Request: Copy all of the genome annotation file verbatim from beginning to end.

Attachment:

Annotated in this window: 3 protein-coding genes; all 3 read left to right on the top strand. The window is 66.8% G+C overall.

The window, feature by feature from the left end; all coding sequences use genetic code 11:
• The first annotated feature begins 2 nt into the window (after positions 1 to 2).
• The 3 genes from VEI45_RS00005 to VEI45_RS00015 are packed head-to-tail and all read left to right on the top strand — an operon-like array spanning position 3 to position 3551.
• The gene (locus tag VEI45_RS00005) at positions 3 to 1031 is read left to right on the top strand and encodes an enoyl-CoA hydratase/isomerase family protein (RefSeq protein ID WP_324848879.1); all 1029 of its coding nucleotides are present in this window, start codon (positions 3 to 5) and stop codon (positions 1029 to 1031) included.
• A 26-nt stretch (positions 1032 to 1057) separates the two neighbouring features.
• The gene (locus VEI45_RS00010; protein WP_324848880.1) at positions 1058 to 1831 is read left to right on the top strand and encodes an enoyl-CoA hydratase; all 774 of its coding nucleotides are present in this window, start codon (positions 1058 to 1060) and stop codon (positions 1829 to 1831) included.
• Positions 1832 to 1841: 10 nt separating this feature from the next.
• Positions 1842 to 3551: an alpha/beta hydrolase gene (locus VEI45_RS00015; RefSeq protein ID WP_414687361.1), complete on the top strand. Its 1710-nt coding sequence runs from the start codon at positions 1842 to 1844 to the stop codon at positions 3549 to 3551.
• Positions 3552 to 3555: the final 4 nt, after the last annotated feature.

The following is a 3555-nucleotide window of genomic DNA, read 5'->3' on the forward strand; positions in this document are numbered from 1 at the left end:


Annotated in this window: 3 protein-coding genes; all 3 read left to right on the top strand. The window is 66.8% G+C overall.

The window, feature by feature from the left end; all coding sequences use genetic code 11:
• The first annotated feature begins 2 nt into the window (after positions 1 to 2).
• The 3 genes from VEI45_RS00005 to VEI45_RS00015 are packed head-to-tail and all read left to right on the top strand — an operon-like array spanning position 3 to position 3551.
• The gene (locus tag VEI45_RS00005) at positions 3 to 1031 is read left to right on the top strand and encodes an enoyl-CoA hydratase/isomerase family protein (RefSeq protein ID WP_324848879.1); all 1029 of its coding nucleotides are present in this window, start codon (positions 3 to 5) and stop codon (positions 1029 to 1031) included.
• A 26-nt stretch (positions 1032 to 1057) separates the two neighbouring features.
• The gene (locus VEI45_RS00010; protein WP_324848880.1) at positions 1058 to 1831 is read left to right on the top strand and encodes an enoyl-CoA hydratase; all 774 of its coding nucleotides are present in this window, start codon (positions 1058 to 1060) and stop codon (positions 1829 to 1831) included.
• Positions 1832 to 1841: 10 nt separating this feature from the next.
• Positions 1842 to 3551: an alpha/beta hydrolase gene (locus VEI45_RS00015; RefSeq protein ID WP_414687361.1), complete on the top strand. Its 1710-nt coding sequence runs from the start codon at positions 1842 to 1844 to the stop codon at positions 3549 to 3551.
• Positions 3552 to 3555: the final 4 nt, after the last annotated feature.

The following is a 3555-nucleotide window of genomic DNA, read 5'->3' on the forward strand; positions in this document are numbered from 1 at the left end: